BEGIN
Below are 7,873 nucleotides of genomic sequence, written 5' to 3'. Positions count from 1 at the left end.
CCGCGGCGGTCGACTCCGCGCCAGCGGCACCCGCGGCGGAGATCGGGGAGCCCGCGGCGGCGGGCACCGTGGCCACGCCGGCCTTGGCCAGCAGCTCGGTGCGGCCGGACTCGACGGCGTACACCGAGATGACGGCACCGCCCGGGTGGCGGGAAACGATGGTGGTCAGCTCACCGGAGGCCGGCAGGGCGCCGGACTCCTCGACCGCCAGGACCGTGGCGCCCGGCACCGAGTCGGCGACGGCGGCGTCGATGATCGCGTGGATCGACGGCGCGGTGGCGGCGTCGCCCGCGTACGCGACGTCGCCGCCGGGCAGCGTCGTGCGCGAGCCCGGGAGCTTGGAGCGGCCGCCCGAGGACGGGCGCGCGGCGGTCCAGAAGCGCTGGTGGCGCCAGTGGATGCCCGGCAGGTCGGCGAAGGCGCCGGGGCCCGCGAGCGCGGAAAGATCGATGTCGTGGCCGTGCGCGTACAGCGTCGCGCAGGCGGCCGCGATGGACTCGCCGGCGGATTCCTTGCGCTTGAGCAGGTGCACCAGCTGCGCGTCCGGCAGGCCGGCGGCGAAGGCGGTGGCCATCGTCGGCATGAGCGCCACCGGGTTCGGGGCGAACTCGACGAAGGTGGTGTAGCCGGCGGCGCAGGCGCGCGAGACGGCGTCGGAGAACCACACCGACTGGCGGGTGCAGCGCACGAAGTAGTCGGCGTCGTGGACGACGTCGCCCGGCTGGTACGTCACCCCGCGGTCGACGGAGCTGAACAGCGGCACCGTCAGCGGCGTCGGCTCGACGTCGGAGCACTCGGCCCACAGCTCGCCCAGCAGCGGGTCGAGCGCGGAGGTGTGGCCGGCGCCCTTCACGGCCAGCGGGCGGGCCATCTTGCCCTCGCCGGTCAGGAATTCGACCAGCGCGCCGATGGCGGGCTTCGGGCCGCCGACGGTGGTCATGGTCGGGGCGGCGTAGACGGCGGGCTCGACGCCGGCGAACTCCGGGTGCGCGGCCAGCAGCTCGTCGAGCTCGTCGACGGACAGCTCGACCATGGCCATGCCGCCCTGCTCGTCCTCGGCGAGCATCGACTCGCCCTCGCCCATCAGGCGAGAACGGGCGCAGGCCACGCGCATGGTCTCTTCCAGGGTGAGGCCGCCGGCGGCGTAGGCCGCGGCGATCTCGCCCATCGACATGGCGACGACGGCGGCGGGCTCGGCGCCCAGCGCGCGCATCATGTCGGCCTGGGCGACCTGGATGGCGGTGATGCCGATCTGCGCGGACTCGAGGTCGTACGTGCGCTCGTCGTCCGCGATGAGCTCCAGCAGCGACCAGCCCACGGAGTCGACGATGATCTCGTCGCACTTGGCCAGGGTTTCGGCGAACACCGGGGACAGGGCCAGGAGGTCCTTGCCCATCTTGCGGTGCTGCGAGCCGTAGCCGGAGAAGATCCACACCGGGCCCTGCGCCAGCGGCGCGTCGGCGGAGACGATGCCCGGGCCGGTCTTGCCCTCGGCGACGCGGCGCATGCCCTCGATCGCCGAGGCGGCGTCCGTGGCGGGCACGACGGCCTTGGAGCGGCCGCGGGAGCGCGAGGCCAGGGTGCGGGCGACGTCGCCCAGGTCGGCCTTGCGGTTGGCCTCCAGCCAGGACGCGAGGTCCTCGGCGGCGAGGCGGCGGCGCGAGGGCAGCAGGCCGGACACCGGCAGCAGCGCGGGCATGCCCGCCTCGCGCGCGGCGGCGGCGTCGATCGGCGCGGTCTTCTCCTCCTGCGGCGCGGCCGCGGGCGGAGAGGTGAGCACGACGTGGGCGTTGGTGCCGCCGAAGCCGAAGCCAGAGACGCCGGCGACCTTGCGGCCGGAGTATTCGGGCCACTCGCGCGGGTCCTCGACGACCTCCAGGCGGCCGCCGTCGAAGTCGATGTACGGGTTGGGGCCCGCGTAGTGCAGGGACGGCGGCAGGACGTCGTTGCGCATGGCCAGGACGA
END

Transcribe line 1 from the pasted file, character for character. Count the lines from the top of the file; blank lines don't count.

Below are 7,873 nucleotides of genomic sequence, written 5' to 3'. Positions count from 1 at the left end.